A final option is to have a custom set of poles made for your tent.  Search "custom tent poles" on Google and contact the various suppliers.  They are pricey but you can usually have them make the pole sections shorter so your overall collapsed length is shorter.

Hope this helps!
Tailwinds, John

34
General Discussion / Re: Erie Canal Trail in 2020
« on: July 18, 2020, 03:59:22 pm »
Be sure to review NY's "banned" states due to the virus.  If you are coming from one of the banned states, you are supposed to quarantine for up to 14 days.

Tailwinds, John

35
Routes / Re: Maps for trans-Canada trip?
« on: July 12, 2020, 06:16:47 pm »
There are none that I know of per se.  However, the Route Verte(?) is a fairly large network in eastern Canada.  Also, check out journals at CrazyGuyonaBike.com so you can glean some info on the good and bad roads to take from people who have already done this. 

Tailwinds, John

36
Gear Talk / Re: A must item
« on: July 12, 2020, 12:05:00 pm »
Our's is on a Kindle.
+1.  A kindle or even the phone if you really want to save weight is less than a book but I do prefer the feel of a real book.

37
Routes / Re: Bike Tour across America in june/july 2021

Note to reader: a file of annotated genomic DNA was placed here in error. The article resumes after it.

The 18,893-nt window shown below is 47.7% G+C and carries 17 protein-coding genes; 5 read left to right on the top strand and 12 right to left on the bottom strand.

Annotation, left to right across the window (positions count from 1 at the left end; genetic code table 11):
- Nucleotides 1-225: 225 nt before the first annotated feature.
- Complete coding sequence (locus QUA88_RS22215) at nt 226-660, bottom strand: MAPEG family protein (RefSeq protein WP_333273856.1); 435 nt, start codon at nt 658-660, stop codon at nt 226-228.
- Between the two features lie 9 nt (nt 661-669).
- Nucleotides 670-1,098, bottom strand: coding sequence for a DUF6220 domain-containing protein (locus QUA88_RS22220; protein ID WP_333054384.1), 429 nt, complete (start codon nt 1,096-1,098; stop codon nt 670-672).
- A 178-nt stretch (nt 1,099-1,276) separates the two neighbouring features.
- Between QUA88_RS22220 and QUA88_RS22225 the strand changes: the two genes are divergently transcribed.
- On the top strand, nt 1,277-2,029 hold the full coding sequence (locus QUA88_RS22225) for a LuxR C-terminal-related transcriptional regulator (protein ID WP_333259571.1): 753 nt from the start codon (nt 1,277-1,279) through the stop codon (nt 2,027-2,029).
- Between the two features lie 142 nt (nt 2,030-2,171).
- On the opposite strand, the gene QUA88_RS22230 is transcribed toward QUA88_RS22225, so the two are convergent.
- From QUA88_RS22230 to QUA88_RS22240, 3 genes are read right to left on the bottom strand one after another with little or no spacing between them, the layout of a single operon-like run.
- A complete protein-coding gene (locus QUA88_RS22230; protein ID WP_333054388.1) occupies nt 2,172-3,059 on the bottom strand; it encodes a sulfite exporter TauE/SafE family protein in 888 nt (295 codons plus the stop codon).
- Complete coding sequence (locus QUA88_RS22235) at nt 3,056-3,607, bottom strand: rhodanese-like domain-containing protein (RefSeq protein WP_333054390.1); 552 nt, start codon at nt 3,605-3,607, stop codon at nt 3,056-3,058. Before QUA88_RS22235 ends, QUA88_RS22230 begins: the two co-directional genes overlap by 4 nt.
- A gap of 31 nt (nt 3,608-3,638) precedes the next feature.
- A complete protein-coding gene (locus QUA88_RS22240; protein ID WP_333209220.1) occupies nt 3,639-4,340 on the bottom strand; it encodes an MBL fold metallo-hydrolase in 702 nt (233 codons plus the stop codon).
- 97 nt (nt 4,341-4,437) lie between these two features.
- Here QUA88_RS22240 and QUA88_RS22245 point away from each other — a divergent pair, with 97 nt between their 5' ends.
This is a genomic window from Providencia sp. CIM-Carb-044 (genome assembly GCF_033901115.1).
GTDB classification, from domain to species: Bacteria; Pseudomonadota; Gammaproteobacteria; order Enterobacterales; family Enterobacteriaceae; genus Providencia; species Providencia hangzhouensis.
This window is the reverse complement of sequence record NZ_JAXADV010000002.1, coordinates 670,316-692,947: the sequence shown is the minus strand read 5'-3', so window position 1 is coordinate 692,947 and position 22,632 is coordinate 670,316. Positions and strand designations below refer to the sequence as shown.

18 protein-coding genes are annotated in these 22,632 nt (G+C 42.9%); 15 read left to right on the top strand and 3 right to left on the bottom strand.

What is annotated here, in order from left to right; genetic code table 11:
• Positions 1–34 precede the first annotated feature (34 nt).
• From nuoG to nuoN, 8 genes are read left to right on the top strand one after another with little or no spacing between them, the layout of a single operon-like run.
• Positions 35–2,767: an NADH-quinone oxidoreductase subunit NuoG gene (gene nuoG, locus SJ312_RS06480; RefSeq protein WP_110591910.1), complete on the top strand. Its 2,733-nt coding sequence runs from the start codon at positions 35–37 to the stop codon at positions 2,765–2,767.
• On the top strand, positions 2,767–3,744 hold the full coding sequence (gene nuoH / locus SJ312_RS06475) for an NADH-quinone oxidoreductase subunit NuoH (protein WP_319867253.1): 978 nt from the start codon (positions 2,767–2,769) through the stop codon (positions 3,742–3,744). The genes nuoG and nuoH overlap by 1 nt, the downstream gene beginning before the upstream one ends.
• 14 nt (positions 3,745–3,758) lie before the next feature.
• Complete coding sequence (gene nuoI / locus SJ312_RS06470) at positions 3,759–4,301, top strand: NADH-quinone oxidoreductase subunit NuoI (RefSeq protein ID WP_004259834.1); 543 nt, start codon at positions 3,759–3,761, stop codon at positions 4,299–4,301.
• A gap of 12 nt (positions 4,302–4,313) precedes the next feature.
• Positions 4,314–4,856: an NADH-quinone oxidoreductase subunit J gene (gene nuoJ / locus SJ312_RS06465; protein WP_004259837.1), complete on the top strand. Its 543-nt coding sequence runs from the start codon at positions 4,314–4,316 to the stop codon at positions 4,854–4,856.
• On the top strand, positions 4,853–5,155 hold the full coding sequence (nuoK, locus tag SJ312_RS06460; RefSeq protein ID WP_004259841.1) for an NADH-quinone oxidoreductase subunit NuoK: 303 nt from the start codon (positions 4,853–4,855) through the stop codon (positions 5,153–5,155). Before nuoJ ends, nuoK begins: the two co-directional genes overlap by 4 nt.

« on: July 11, 2020, 10:35:12 pm »
Prisha,
First, call me John.  Mr. Nettles is my dad.

I have a route from Chicago to Milwaukee then to La Crosse, WI, where you can connect to the Northern Tier (NT) Route which will connect you to the PPP.  It uses primarily bike paths or bike routes (lanes) from Chicago to Madison and then very scenic (but hilly) back roads to La Crosse.  In fact, my wife and I are riding the La Crosse to Madison portion in August.

I also have a route that goes from La Crosse to Reliance, SD, where you can join the PPP which could save you a few days heading north and then back south.  Contact me privately for the routes.  It goes on low-traffic county and state roads for the vast majority of it.

In a lot of ways, the first week or so will be your hardest.  You will have the most traffic by far, the least helpful people, and your body will be rebelling at what you are putting it through.  After two weeks, your body has adjusted, you have learned to sleep on lumpy ground, and the traffic will subside considerably.

As a side thought, if you can have the parents take you to Washington, you might consider taking the C&O Canal and Great Allegheny Passage as those are basically car free all the way to Pittsburgh.  Fewer services however. 

To get from Yellowstone to Lake Tahoe, I will defer to another gentleman who is very knowledgeable of the western USA.  Hopefully, he will chime in.